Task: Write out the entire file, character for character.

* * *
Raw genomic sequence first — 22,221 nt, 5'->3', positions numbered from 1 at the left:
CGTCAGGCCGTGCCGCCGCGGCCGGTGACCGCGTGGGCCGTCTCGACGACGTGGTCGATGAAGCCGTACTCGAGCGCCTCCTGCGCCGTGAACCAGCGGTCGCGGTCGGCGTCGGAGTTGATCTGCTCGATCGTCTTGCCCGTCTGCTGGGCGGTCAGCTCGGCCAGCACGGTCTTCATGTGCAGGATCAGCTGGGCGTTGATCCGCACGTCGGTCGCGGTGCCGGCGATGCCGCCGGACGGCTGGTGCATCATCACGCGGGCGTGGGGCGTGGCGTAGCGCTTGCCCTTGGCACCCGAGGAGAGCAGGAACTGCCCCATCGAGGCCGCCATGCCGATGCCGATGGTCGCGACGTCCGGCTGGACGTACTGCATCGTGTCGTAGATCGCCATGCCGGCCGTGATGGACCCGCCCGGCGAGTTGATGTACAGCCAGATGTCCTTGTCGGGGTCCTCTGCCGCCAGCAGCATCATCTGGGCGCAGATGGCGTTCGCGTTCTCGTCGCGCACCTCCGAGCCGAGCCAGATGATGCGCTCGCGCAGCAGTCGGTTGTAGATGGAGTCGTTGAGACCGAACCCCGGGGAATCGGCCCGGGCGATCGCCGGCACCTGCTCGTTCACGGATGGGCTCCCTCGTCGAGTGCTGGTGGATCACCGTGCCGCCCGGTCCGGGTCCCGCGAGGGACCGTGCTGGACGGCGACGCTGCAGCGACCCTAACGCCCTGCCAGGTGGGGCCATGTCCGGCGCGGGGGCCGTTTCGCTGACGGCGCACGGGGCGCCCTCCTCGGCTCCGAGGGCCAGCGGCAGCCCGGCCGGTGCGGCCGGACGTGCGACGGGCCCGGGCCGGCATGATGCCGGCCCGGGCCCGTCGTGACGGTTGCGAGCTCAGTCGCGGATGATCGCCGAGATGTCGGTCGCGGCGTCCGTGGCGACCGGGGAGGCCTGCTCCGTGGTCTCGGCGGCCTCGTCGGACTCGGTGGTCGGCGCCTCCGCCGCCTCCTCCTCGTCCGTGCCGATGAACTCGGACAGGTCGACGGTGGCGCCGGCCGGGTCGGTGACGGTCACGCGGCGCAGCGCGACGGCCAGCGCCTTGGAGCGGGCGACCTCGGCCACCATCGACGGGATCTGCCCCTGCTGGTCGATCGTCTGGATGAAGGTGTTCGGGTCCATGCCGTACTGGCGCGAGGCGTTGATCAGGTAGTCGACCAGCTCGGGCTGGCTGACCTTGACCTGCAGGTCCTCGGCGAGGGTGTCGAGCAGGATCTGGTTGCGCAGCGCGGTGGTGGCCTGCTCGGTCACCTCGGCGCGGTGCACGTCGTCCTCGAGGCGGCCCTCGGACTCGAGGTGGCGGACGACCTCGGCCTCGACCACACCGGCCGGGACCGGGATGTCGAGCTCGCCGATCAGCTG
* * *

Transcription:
Raw genomic sequence first — 22,221 nt, 5'->3', positions numbered from 1 at the left:
CGTCAGGCCGTGCCGCCGCGGCCGGTGACCGCGTGGGCCGTCTCGACGACGTGGTCGATGAAGCCGTACTCGAGCGCCTCCTGCGCCGTGAACCAGCGGTCGCGGTCGGCGTCGGAGTTGATCTGCTCGATCGTCTTGCCCGTCTGCTGGGCGGTCAGCTCGGCCAGCACGGTCTTCATGTGCAGGATCAGCTGGGCGTTGATCCGCACGTCGGTCGCGGTGCCGGCGATGCCGCCGGACGGCTGGTGCATCATCACGCGGGCGTGGGGCGTGGCGTAGCGCTTGCCCTTGGCACCCGAGGAGAGCAGGAACTGCCCCATCGAGGCCGCCATGCCGATGCCGATGGTCGCGACGTCCGGCTGGACGTACTGCATCGTGTCGTAGATCGCCATGCCGGCCGTGATGGACCCGCCCGGCGAGTTGATGTACAGCCAGATGTCCTTGTCGGGGTCCTCTGCCGCCAGCAGCATCATCTGGGCGCAGATGGCGTTCGCGTTCTCGTCGCGCACCTCCGAGCCGAGCCAGATGATGCGCTCGCGCAGCAGTCGGTTGTAGATGGAGTCGTTGAGACCGAACCCCGGGGAATCGGCCCGGGCGATCGCCGGCACCTGCTCGTTCACGGATGGGCTCCCTCGTCGAGTGCTGGTGGATCACCGTGCCGCCCGGTCCGGGTCCCGCGAGGGACCGTGCTGGACGGCGACGCTGCAGCGACCCTAACGCCCTGCCAGGTGGGGCCATGTCCGGCGCGGGGGCCGTTTCGCTGACGGCGCACGGGGCGCCCTCCTCGGCTCCGAGGGCCAGCGGCAGCCCGGCCGGTGCGGCCGGACGTGCGACGGGCCCGGGCCGGCATGATGCCGGCCCGGGCCCGTCGTGACGGTTGCGAGCTCAGTCGCGGATGATCGCCGAGATGTCGGTCGCGGCGTCCGTGGCGACCGGGGAGGCCTGCTCCGTGGTCTCGGCGGCCTCGTCGGACTCGGTGGTCGGCGCCTCCGCCGCCTCCTCCTCGTCCGTGCCGATGAACTCGGACAGGTCGACGGTGGCGCCGGCCGGGTCGGTGACGGTCACGCGGCGCAGCGCGACGGCCAGCGCCTTGGAGCGGGCGACCTCGGCCACCATCGACGGGATCTGCCCCTGCTGGTCGATCGTCTGGATGAAGGTGTTCGGGTCCATGCCGTACTGGCGCGAGGCGTTGATCAGGTAGTCGACCAGCTCGGGCTGGCTGACCTTGACCTGCAGGTCCTCGGCGAGGGTGTCGAGCAGGATCTGGTTGCGCAGCGCGGTGGTGGCCTGCTCGGTCACCTCGGCGCGGTGCACGTCGTCCTCGAGGCGGCCCTCGGACTCGAGGTGGCGGACGACCTCGGCCTCGACCACACCGGCCGGGACCGGGATGTCGAGCTCGCCGATCAGCTG